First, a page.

Four Ways of Saying Farewell

Five critics dish over the year in film.

Four Ways of Saying Farewell

Five critics dish over the year in film.

Four Ways of Saying Farewell
Critic vs. critic.
Dec. 29 2000 6:41 PM

Five critics dish over the year in film.


What kind of year has it been? I think a pretty good one. Not exhilarating, like last year, but with too many happy surprises from too many places--studios, indie outfits, countries with sagging film industries, great directors, OK directors--to call the worst ever. Remember the '80s? I'd rather not. J. Hoberman is right about Traffic: Even if you don't think it's a masterpiece, wouldn't you rather have the Academy recognize a film like this than American Beauty or Out of Africa or Forrest Gump or Titanic or As Good As It Gets, etc.?


I looked over a list of the movies I saw this year (I've missed a few), and along with my eight best (which I listed on Wednesday), here are the ones I enjoyed:

Almost Famous, American Psycho, Beau Travail, Beautiful People, Best in Show, Billy Elliot, Black and White, BoilerRoom, Bring It On, The Carriers Are Waiting, Cast Away, Charlie's Angels, Chuck &Buck, Croupier, Dark Days, Dr. T and the Women, Drowning Mona, The Emperor's NewGroove, Eyes of Tammy Faye, Girl on the Bridge, Girlfight,Grass, Groove,I'm the One That I Want,Joe Gould's Secret, Judy Berlin, Legend of Drunken Master, The Life and Times of Hank Greenberg, Love and Basketball, Love and Sex, Meand Isaac Newton, Me, Myself & Irene, Meet the Parents, Mission to Mars, Not OneLess, TheOriginal Kings of Comedy, Paragraph 175,Pollock, Quills,Ratcatcher, Requiem for a Dream,Set Me Free, State and Main,Sunshine, The Tao of Steve,Time Code,A Time for Drunken Horses,Two Family House, U-571, The Way of the Gun, What LiesBeneath, What Planet Are You From?,What's Cooking?, Wonder Boys, X-Men, The Yards. Some of these I liked more than others; and no, I'm not prepared to make the case again for such flops as Drowning Mona or What Planet Are You From? (I had fun at both; others didn't.) The point is: It's a healthy crop.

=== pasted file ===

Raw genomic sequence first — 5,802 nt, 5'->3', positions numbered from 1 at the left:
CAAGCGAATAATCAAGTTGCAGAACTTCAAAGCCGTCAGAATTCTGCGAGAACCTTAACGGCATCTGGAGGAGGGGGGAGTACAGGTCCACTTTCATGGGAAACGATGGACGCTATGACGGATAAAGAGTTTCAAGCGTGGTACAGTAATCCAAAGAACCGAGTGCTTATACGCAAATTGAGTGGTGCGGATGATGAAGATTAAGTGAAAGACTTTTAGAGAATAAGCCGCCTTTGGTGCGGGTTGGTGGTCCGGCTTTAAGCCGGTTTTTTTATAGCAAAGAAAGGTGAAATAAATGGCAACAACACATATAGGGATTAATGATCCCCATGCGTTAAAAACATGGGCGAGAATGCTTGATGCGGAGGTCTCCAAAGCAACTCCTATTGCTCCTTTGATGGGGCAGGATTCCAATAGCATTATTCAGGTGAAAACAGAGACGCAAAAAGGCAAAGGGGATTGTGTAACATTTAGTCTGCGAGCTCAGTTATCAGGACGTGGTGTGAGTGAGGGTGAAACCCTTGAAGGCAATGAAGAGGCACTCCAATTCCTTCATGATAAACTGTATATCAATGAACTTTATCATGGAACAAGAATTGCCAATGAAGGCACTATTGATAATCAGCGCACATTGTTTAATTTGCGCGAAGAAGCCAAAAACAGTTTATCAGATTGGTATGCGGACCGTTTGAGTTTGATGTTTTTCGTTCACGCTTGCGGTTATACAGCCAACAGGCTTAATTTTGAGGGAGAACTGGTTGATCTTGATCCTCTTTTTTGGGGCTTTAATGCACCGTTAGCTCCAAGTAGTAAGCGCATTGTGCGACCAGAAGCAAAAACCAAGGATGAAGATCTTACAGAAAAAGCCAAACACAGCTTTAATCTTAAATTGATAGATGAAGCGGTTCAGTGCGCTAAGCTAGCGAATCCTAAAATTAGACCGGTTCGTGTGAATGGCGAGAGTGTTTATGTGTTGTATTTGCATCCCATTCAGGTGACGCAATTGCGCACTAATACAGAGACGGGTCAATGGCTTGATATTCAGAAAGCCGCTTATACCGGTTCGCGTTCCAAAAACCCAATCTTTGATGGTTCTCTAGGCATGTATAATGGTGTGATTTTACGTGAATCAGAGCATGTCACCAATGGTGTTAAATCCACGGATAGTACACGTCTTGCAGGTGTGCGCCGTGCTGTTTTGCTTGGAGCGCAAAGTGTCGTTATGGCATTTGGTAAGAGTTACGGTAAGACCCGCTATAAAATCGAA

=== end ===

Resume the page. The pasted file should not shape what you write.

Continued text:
I've enjoyed this year's "Movie Club" more than any other, which is only partially due to all the cough syrup with codeine I've been ingesting. I know I've ruffled some feathers, so let me close by thanking each of you personally.

Roger Ebert: You're a good sport about being teased, and you have the wisdom not to take the bait when I put some of your best films on my worst-of-the-year list. More to the point, we're lucky to have a Mayor of Movie Criticville who's constantly searching for ways to bring microbrewed movies (I like that better than "Category A," don't you?) to thirsty audiences and who's always ruminating aloud about the future of a medium that most of us cover only film by film, week by week.

Sarah Kerr: Thanks for introducing the theme of bloated somberness (extended by Tony to cover adolescent self-consciousness); for being good-natured but firm re: Soderbergh; for reminding us that we're supposed to be looking at the Big Picture; and for the great writing here and at Vogue. I'll never look at Russell Crowe without thinking of Richard Burton, hangovers, and--come to think of it--bloated somberness again.

J. Hoberman: I don't think I've ever thanked you enough for your generosity to me in those early days at the Voice. (I hope you don't regret it.) Thanks for that and for "making your taste coherent." Please, let's do this again--I've missed it.

A.O. Scott: I've sucked up to you enough for one week. Go back to your "Book Club."

Next week in Slate, I get to write about Traffic and Before Night Falls and other odds and ends of the past week and year. Still waiting for a call from those House of Mirth publicists. ...


Roger Ebert, David Edelstein, J. Hoberman, Sarah Kerr, and A.O. Scott are film critics at, respectively, the Chicago Sun-Times, Slate, the Village Voice, Vogue, and the New York Times. This week, Slate has asked them to compare notes on the year in film.